For string inverters, on the other hand, this is not possible as it is not capable of collecting the individual solar panel’s energy production data. You would only be able to monitor the total energy production of the whole array or the strings in the array, but you would have no idea about each individual solar panel’s performance.
When solar panels are connected together to form strings, the voltages that they produce add up, creating high DC voltages in your roof. For large systems, this can be as high as 1,000V while it can be up to 600V for typical residential homes. These levels of voltages, if not installed properly, can cause arcing, which can then lead to fires.
For microinverter systems, however, solar panels are not anymore connected to form strings and thus, their voltages do not add up anymore. Because of this, the highest voltage in microinverter systems are only the 220V AC on its output side, which is no different and no more dangerous than your house’s electrical system.
Another disadvantage of string inverters is that all of the solar panels on the same string and MPPT input must be installed on roofs with similar tilts and orientation. This is not a problem for buildings with large roof segments, but it is a common problem for residential houses whose roofs are composed of many small segments.
With microinverters, you have more flexibility in terms of which roof segments you want to install solar panels on. You would also be able to utilize your roof area to its maximum potential in terms of solar energy production.
Microinverters have the advantage of being modular in nature, because of their small size. This makes it easier for anyone to achieve any system size by using as many microinverters as they need. Also, increasing your system size long after its installation is also made easier as you will just need to install more solar panels and microinverters as per your requirement.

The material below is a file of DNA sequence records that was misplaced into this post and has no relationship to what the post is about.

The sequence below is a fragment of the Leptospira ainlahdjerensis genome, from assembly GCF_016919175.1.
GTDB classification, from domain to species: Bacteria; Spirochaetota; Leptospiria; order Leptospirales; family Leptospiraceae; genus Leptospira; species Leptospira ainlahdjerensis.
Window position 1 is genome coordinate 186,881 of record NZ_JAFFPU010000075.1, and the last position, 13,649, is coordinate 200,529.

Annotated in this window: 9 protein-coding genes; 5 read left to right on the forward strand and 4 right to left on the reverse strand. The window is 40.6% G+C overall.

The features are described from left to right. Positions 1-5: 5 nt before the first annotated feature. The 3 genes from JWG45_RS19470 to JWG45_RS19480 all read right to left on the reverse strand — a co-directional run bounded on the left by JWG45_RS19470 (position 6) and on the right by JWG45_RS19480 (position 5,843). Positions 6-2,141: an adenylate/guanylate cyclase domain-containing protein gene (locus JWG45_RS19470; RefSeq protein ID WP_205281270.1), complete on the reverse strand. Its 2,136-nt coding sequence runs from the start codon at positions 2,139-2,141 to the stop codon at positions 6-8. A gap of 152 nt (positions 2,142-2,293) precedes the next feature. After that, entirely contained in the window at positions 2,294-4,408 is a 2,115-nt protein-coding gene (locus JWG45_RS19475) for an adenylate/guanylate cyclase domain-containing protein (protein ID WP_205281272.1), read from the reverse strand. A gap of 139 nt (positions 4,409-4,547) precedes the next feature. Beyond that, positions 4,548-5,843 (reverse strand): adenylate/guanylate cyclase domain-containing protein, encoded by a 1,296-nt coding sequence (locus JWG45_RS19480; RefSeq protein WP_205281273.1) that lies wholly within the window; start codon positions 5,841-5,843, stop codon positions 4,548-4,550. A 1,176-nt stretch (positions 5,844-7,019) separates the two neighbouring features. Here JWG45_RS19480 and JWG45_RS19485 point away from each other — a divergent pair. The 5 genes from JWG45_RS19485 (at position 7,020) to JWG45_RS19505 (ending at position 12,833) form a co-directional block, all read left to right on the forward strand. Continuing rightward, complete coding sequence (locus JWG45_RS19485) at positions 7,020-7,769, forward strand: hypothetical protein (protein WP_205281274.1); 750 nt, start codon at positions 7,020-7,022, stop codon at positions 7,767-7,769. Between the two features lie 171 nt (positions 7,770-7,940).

For string inverters, this won’t be as easy and increasing your system size will mean installing another new and separate system than your existing one.
Microinverters are smaller and have been designed to be installed on the roof, under the solar panels. With this, they can already withstand being exposed in the sun and rain for at least 25 years, which is the same amount of time as the lifetime of solar panels.
String inverters, on the other hand, will need to be mounted on a wall, which is usually close to your main panel board. This means that you will need to dedicate a space on your wall for it, a space that you will not be able to use anymore for at least 25 years.
Has a Longer Lifetime
Microinverters have a rated lifetime of 25 years, which is already similar to the solar panel’s rated lifetime. String inverters, on the other hand, have a rated lifetime of only around 10-15 years. This means that for the total lifetime of your solar panels, you will have to replace your string inverter/s at least once. Another problem with this is that solar installers usually don’t tell this to their clients, so many of them are still not aware about this!